Friday, Jan. 5, 2018 8:00 AM - 10:00 AM
- Chair: Ama Baafra Abeberese, Wellesley College
Determinants of the Cost of Electricity Supply in India
AbstractElectricity consumption and economic development are strongly correlated, meaning that cost-effective electricity supply is particularly important in developing countries. In this paper, we quantify the total cost of electricity supply in India. We assemble a novel dataset on daily production from each utility-scale power plant in the country and administrative measures of plant-specific marginal operating costs, and calculate the total variable costs of electricity generation in India to be approximately $29 billion per year. We next construct the "least-cost'' counterfactual where we dispatch power plants in order of lowest-to-highest marginal cost. We find that this least-cost dispatch results in total annual operating costs that are roughly $4.7 billion lower than observed dispatch. Even after accounting for interregional transmission constraints, we find that over 80 percent of the cost difference between observed and least-cost dispatch remains.
Siting Solar PV Capacity to Maximize Environmental Benefits
AbstractThe environmental benefits of solar electricity generating capacity vary across the U.S.
according to solar irradiance, weather, conventional generation fleets, grid characteristics, and
population. Though the 1.1 million distributed solar generation systems installed in the U.S are
incentivized by local, state and federal programs, virtually none of these varies subsidies
according to expected environmental benefits, which, to our knowledge, have not previously
been estimated in a systematic and theoretically consistent way. This paper, therefore,
develops such a measure of the spatially-differentiated environmental benefits of solar capacity
across the U.S. by modeling solar generation potential from high-resolution irradiance data and
by estimating the hourly pollution emissions of the marginal power plant in each electricity
planning area. We relate the estimated values of avoided pollution emissions at the zip code
level to estimates of the value of state and federal solar incentives. Finally, we estimate the
total environmental benefits generated by installed rooftop solar capacity in the U.S. and
compare the magnitude of these benefits to those that would be generated by solar capacity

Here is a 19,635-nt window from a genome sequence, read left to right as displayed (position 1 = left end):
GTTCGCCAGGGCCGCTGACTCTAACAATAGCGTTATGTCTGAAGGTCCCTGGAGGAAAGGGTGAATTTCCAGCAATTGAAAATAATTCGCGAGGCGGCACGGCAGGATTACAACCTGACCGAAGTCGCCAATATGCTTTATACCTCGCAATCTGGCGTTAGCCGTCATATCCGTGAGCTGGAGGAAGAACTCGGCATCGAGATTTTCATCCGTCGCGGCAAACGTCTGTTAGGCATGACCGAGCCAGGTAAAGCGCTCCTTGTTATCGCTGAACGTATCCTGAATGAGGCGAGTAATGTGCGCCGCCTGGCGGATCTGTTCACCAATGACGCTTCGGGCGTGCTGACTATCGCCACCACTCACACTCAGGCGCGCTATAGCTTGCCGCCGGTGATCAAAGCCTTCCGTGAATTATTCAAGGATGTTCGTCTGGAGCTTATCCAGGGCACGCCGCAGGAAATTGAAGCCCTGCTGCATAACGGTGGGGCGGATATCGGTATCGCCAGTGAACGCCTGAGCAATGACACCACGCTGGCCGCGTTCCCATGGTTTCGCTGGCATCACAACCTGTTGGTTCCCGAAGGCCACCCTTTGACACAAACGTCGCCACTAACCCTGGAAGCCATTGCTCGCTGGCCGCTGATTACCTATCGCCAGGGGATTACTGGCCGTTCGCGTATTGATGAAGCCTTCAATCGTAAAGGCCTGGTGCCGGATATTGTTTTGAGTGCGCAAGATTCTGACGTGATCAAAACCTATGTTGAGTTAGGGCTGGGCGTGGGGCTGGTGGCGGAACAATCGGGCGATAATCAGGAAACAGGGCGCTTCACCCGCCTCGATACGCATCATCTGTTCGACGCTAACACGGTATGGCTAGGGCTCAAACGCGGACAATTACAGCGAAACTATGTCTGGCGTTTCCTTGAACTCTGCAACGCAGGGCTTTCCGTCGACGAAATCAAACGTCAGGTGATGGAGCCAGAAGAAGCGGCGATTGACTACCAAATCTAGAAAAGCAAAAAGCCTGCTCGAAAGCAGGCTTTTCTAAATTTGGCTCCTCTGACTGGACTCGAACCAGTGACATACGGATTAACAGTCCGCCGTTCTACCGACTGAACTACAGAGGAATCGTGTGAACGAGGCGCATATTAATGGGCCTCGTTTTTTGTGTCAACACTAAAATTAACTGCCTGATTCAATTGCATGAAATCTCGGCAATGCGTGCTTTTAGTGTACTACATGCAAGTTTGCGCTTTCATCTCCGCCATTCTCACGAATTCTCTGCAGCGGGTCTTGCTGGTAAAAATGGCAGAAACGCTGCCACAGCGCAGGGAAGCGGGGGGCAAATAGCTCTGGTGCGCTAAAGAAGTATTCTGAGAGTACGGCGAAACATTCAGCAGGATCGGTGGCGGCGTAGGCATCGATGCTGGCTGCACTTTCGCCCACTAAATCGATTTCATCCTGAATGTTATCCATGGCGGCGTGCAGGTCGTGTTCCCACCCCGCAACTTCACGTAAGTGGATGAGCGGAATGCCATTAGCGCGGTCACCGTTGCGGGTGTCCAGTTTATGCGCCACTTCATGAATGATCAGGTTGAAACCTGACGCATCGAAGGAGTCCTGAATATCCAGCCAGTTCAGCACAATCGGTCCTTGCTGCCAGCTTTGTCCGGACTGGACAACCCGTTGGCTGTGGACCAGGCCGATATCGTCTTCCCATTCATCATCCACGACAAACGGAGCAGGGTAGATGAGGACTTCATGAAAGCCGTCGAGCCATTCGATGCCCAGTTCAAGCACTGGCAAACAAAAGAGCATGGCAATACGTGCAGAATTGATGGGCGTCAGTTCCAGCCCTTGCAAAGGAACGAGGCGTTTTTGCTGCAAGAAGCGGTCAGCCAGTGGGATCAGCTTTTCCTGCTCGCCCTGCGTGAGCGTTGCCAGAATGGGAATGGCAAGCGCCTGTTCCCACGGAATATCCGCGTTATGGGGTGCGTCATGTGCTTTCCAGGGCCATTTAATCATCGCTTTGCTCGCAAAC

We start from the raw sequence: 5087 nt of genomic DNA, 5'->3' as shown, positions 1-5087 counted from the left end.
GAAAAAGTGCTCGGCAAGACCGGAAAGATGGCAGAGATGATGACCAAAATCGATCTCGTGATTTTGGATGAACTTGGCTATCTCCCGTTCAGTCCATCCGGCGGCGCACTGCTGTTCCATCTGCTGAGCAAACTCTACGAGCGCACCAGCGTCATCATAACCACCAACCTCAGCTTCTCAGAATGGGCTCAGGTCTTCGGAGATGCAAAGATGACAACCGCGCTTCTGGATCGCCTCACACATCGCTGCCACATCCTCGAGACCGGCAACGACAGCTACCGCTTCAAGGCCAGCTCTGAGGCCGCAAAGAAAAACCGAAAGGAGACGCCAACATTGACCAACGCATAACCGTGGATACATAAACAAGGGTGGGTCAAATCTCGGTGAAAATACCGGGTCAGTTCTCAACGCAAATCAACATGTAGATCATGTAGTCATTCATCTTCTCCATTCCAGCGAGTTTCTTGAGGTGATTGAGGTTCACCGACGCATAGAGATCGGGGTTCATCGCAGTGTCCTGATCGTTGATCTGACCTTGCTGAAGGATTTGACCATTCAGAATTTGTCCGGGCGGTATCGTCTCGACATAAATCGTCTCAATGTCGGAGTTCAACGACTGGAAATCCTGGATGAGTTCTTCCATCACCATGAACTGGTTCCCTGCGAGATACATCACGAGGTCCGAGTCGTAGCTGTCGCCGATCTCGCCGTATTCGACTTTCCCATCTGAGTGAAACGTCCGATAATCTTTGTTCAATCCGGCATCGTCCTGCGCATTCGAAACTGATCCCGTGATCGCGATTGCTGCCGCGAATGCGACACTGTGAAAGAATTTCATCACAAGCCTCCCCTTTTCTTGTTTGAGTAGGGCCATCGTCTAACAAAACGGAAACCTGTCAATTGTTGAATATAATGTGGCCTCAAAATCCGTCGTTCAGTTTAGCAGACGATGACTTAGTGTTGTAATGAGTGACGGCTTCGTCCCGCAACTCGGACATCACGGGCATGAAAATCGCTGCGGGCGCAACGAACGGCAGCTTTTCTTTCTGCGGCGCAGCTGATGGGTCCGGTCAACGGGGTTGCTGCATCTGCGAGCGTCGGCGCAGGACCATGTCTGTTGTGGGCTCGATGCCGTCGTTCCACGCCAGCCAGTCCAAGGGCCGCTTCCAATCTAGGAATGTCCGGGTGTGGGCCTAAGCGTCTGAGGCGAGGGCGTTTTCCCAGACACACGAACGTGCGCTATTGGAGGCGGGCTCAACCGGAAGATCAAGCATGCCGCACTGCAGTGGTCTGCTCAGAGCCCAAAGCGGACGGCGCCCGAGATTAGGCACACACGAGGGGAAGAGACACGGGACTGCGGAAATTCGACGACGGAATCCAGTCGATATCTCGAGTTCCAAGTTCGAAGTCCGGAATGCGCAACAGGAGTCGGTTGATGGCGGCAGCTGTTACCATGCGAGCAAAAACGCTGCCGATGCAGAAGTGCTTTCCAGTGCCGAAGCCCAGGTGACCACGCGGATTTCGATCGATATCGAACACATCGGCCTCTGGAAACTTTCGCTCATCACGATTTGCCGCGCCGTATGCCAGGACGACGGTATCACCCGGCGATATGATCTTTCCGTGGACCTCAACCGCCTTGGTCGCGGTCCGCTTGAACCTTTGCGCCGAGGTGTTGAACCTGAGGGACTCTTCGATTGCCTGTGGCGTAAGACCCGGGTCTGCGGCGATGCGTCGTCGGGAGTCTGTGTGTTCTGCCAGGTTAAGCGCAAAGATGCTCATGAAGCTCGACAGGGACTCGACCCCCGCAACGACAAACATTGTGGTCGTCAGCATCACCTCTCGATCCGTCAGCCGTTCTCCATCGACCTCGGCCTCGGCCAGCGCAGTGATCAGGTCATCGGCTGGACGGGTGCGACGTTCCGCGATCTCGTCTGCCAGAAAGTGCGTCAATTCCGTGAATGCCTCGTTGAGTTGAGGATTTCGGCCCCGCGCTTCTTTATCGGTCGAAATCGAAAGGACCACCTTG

sited to maximize environmental benefits under various constraints, including grid stability
The environmental benefit generated by the typical 4 kilowatt rooftop solar PV system in the
U.S. is equal to $6,200 over its lifetime, though these benefits vary considerably across the U.S.
and even within states. Federal and state incentives subsidize the typical system in excess of
these benefits by $5,400. Yet, in 25% of zip codes, rooftop solar is under-subsidized by as much
as $6,200. The magnitude of foregone environmental benefits due to suboptimal siting of solar
capacity is estimated at as much as $1.2 billion annually. The foregone environmental benefits
are attributable chiefly to the inability of capacity in the high-irradiance West to displace
relatively dirty fossil generation in the East because of transmission constraints.
Do Carbon Taxes Kill Jobs? New Heterogeneous Evidence from British Columbia
AbstractThis paper estimates the effects of the British Columbia (BC) revenue-neutral carbon tax on the BC
economy. As other jurisdictions world-wide are considering regulating carbon, BC is considered a
potential “role model”. On July 1st, 2008 BC became the first jurisdiction in North America to implement
such a tax. The policy is designed as a revenue neutral tax by lowering other provincial business and
(low) income taxes. While many economists favor the effects of the double dividend approach, in reality,
the political debates are fierce. Claims range from one extreme that this tax “kills jobs” to the opposite
claim, that the tax generates economic growth and spurs innovation.
Empirically estimating the economic impact of this policy, however, is challenging due to a number of
confounders. In particular, the BC carbon tax was implemented at a time of major macro-economic shifts.
First, the great recession and subsequent recovery occurred simultaneously with the introduction and
ramp-up of the carbon tax. Second, unlike other provinces in Canada, BC has been under special interest
by foreign investors in the past decade(s), accelerating both migration and the steep increase of property
values. Third, oil prices underwent drastic changes, especially during the time of our dataset from 2008 to
2016, and finally other jurisdictions also have been implementing other environmental and energy
policies. Cleary, due to these confounders, it is crucial how the counterfactual is defined.
This paper takes a fresh look at the data, and differs in methodology in several important ways from the
very small previous literature that mostly relies on simulation models, with the notable exception of
Yamazaki (forthcoming). As a consequence we also find (in part) very different results. We argue that
these changes in methodology are crucial to obtain estimates of the causal effect of the BC tax on
employment. Two main factors drive these different results.
Ama Baafra Abeberese,
Resources for the Future
Resources for the Future
- Q4 - Energy
- Q5 - Environmental Economics